The church in the Pacific is in a truly privileged position. Religion has always been an essential element of life for islanders, and the churches are tightly woven into the fabric of these societies. The church enjoys a position of respect and influence that probably is equalled in few other regions of the world.
Indeed, why shouldn't this be the case? After all, the church has been a major force in shaping these modern societies. It provided schooling long before the governments were in a position to begin public education. It taught people to read and write, dispensed medicine when they were sick, improved sanitation, instructed them in new techniques of building and farming, and defended them from the depredations of foreigners. What we today call human development has always been an integral part of church work in the Pacific, as in so many other parts of the world.
As the church worked tirelessly to build a new society, one founded on the love of Christ, it found it necessary to challenge elements of the traditional culture that were at odds with the message it proclaimed. It adamantly opposed tribal warfare and other evils such as infanticide, the strangling of widows, cannibalism and the torture of enemies. The human life of all, it proclaimed again and again, was an essential value. No longer could the great canoes be rolled to sea on the backs of enemies or slaves, those who were deemed worthless in society.
Mindful of the church's past contribution to the making of the modern day Pacific, people look to the church today as a beacon in the fog of confusion. They are besieged by changes that are often incomprehensible to them. The new economy that they are forced to embrace is transforming their social system from the family on up; the power of the chiefs is waning, while new authority figures emerge; gender relations are shifting; rapid modernization appears to subvert much of the old culture; and new tensions arise among ethnic groups and among political factions. Many trust the church and look to it for guidance and help in dealing with these changes. Shall the church offer them a stone when what they seek is bread, or a serpent rather than an egg?
The church is the conscience of society. It is charged with being a prophetic voice calling whole peoples, not just individuals, to the service of the Lord. This means summoning people to fashion a just and humane society, one in which the dignity of all individuals and groups is enhanced. This is a task that the church performed admirably well in the last century. Is it, we might ask, performing its prophetic role equally well today?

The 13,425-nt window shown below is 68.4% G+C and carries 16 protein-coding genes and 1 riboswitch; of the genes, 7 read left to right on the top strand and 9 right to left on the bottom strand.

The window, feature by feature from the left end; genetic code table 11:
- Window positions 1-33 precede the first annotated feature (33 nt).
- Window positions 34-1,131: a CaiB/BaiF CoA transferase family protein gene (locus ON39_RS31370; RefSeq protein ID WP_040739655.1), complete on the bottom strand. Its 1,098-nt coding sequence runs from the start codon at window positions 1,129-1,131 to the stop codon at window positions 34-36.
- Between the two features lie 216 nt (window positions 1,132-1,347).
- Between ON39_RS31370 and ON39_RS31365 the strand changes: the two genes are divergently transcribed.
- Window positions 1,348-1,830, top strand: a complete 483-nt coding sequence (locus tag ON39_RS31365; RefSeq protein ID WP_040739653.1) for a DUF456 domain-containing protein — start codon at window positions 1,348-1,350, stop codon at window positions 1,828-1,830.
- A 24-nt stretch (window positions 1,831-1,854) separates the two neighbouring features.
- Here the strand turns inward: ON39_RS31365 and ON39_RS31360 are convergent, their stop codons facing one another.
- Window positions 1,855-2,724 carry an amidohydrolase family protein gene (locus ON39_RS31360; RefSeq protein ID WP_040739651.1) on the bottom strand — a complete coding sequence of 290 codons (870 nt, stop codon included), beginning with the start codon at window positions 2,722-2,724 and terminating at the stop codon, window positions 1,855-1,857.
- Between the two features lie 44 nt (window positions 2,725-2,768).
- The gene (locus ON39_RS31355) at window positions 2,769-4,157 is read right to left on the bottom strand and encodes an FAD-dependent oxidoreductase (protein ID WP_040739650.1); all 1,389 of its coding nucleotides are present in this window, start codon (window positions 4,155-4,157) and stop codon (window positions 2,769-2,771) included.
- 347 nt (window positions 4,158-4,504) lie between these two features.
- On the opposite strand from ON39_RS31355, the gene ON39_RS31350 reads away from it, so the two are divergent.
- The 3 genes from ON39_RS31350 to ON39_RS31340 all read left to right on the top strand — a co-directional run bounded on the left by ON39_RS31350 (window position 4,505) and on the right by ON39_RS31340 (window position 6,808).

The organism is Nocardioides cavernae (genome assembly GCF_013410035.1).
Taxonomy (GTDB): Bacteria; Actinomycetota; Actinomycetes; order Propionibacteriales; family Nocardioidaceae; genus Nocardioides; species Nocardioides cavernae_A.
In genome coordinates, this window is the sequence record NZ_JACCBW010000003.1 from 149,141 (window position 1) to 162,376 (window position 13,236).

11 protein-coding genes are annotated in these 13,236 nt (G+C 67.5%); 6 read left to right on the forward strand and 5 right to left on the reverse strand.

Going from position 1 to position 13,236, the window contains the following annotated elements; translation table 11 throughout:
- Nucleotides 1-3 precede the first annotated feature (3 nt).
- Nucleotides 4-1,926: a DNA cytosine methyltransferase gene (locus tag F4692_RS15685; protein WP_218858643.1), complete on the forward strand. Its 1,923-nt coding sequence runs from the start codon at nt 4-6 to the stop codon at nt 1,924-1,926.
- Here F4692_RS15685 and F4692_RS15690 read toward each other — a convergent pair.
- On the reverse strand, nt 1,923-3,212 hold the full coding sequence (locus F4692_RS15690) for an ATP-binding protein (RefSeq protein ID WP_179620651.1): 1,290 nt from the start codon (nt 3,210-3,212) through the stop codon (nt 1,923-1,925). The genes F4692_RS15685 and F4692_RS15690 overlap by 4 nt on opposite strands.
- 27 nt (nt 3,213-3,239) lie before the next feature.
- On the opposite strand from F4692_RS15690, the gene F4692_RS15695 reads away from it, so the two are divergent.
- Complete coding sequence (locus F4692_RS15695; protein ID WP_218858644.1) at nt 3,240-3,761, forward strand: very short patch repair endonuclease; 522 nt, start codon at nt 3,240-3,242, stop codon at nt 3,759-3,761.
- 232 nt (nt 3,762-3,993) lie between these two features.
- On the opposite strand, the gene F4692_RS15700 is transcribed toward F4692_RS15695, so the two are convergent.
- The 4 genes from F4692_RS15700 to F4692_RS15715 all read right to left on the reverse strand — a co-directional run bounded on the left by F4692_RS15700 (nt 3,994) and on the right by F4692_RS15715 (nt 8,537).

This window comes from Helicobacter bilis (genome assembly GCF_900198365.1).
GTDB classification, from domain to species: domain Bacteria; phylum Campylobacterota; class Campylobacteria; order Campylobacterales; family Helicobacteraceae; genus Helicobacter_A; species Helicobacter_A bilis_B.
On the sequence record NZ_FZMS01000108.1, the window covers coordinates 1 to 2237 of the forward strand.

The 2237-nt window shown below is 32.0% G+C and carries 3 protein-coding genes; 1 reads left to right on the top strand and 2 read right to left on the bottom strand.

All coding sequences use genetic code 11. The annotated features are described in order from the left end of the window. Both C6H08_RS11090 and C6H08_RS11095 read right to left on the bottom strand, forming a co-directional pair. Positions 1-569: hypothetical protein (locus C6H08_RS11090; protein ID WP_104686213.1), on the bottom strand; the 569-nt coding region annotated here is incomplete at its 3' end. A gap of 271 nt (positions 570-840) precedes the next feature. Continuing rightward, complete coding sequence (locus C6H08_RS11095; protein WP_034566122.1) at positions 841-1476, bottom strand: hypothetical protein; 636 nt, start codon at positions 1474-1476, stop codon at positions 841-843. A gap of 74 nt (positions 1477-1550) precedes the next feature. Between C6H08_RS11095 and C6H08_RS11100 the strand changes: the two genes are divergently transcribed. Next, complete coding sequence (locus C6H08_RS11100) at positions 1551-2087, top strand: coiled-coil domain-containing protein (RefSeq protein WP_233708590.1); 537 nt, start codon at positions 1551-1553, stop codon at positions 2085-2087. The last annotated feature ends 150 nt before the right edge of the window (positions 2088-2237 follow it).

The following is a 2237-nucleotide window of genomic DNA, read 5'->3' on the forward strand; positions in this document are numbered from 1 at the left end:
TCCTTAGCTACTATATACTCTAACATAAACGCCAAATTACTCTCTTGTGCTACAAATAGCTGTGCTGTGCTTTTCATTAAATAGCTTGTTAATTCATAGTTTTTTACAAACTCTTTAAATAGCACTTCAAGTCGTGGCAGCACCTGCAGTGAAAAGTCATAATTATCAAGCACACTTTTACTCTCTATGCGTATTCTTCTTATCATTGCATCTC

The danger in our day is that the church may become rather domesticated. That fitting comfortably into the rather large niche that has been carved for it, the church might be a little too accommodating to society. Yet, who will serve as the conscience of society if not the church? If the risk in the last century was that the church might overlook the value of the island culture, the danger in our own time is that the church might become a prisoner of the culture. Foreign churches may be too critical, but inculturated churches can be insufficiently critical. It is tempting for local churches to abandon their prophetic role on the grounds that the Pacific way is non-confrontational.
Perhaps the most serious threat the church faces is from within. The success of the church in the past can tempt it to turn in on itself, to see the church as an end in itself rather than as a means to something beyond: a summons to holiness and a pointer to God's kingdom. Because the church has a secure place in Pacific societies, there is the danger that it become preoccupied with its numbers and prestige and wealth, as has happened all too often in the West. We run the risk of measuring the vitality of the church by the size of its buildings, the amount of money it receives in offerings, or the status accorded to those who are its leaders. We run the risk of settling into a comfortable "churchiness" and neglecting the role of the church as servant of the world. Like its founder, the church came "not to be served but to serve;" and it retains its ancient mission of offering "liberty to captives, recovery of sight to the blind, release to those in bondage…, thus announcing the kingdom of God."